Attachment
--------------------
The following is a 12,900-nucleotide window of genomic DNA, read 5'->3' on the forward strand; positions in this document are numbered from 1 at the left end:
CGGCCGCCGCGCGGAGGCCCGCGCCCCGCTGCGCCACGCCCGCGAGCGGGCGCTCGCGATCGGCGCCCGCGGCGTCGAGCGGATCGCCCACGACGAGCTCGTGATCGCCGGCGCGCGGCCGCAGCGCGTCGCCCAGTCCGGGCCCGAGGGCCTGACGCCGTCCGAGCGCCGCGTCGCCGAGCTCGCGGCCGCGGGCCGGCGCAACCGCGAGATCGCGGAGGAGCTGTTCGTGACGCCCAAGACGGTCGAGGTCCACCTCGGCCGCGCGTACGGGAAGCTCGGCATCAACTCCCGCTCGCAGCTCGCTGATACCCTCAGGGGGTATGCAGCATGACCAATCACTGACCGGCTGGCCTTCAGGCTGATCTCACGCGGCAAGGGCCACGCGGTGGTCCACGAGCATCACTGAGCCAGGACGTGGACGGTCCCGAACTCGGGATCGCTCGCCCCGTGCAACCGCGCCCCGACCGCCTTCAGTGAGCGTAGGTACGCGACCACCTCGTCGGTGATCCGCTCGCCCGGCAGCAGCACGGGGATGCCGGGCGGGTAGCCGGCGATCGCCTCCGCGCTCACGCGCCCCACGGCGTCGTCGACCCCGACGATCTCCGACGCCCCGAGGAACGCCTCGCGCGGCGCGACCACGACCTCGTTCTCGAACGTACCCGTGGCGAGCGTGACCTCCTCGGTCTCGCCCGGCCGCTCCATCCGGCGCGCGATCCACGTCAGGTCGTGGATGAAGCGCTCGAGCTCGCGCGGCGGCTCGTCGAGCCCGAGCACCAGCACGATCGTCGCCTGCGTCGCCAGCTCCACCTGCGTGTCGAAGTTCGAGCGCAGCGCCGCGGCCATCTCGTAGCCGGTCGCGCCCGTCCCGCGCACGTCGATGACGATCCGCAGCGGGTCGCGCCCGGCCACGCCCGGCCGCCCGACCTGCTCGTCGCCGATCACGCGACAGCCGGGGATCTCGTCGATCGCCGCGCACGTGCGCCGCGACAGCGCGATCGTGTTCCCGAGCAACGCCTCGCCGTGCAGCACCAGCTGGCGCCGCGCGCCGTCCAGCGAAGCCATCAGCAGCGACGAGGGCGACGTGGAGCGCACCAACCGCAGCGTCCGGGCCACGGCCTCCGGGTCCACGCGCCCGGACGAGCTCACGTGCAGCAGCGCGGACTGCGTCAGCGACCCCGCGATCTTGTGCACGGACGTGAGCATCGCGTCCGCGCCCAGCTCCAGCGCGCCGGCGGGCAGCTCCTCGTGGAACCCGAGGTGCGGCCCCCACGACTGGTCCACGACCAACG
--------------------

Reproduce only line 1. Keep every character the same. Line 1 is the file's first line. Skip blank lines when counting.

The following is a 12,900-nucleotide window of genomic DNA, read 5'->3' on the forward strand; positions in this document are numbered from 1 at the left end: